Long Beach Corporate Bankruptcy Still a Reality for Many Small Businesses

April 16, 2012

A Long Beach corporate bankruptcy may be necessary for small firms that are seeing incremental gains and expanding debt. grainedgears.jpg

Long Beach business bankruptcy attorneys know that stagnant economic recovery is to blame for the fact that not only are companies not investing in internal growth, often, they are taking on more debt to stay afloat.

A recent report by CNNMoney indicates that while small firms may be doing generally better overall than they were just a couple years ago - consumer demand is up - most small businesses are still struggling to dig themselves out of a financial pit.

The example given was of a frame maker, who, during the height of the recession, owed an estimated $30,000 to his glass, wood and paper suppliers. Within the last two years, the owner has paid that down to a balance of $10,000, but the market uncertainty has prevented him from taking out a loan that would allow him to pay off the balance to his suppliers. As the small business owner deftly pointed out, he was loathed to owe the bank any money. Vendors, he said, might at least work with him, while the banks are known for their ruthlessness.

However, some small business owners get to a point when the vendors are too many and the bills too high. This is when a bankruptcy filing may be the best option. And just as a personal bankruptcy doesn't equal financial ruin, a business bankruptcy doesn't have to mean that either. The best way to truly know what it might mean is to discuss your options with an experienced Long Beach business bankruptcy attorney.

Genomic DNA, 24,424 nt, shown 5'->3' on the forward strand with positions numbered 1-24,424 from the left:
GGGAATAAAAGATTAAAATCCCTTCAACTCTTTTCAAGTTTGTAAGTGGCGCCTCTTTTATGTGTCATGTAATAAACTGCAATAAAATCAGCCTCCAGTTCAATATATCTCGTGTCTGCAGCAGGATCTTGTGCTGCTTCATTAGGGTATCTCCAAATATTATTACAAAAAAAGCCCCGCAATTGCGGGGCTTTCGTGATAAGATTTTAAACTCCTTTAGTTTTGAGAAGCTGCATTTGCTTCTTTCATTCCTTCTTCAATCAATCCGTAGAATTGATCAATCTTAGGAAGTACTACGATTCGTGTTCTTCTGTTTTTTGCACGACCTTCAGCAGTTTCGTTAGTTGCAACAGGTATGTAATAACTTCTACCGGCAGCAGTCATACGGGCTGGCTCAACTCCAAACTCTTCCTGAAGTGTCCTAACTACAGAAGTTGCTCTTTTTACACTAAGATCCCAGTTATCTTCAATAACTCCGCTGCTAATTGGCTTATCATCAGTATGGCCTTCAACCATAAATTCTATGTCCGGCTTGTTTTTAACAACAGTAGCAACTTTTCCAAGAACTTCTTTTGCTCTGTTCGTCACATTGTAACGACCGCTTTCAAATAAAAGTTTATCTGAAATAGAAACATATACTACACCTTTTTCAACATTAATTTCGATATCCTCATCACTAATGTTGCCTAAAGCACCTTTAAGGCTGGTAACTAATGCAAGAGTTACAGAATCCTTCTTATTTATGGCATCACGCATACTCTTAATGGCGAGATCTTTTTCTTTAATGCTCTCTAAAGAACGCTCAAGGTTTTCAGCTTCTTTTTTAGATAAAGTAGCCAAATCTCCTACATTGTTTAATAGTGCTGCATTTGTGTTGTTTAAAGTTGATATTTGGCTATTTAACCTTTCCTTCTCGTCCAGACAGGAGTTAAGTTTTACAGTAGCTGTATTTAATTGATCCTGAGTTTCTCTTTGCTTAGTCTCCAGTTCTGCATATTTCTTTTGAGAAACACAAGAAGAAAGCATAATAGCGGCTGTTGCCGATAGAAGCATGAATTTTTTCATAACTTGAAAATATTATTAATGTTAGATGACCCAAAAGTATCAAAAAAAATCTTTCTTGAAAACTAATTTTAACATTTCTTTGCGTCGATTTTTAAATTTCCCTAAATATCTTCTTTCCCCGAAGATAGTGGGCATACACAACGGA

For those firms that have thus far weathered the economic storm, they know it's not over yet, and are cautiously wading back into expansion. But the risk of drowning is still very real.

A survey of about 760 small businesses indicated that owner confidence dipped in March - the first decrease that factor has seen in a half a year. Another think tank showed that 43 percent made no effort to borrow funds in 2011. Compare that to 44 percent in 2009, and it shows not much has changed, despite the optimistic outlook of some economists.

However, one area that is seeing a spike in revenue are alternative lending sources - namely cash advances for merchants. These are essentially propped up by online peer groups and crowd funding websites that connect small firms with potential supporters and investors. There is a gaping hole that has been left by the banking industry withholding loans to borrowers who may be less than creditworthy.

But these can be risky investments, and there is a danger for businesses in accepting these loans when they won't have the future funds to pay them back.

As one chief investment officer from San Francisco was quoted as saying, it's as if a doorbell rung in 2008, saying, "Maybe there's such a thing as too much debt."

If you are considering filing for bankruptcy, contact Long Beach bankruptcy attorneys at the Nader Law Firm to schedule your free consultation. Call 1-800-568-0707.

Additional Resources:
Small firms avoiding loans, citing slow recovery, By Jose Pagliery, CNNMoney

More Blog Entries:
Los Angeles Bankruptcy Spikes After Tax Refunds, March 31, 2012, Los Angeles Bankruptcy Lawyers Blog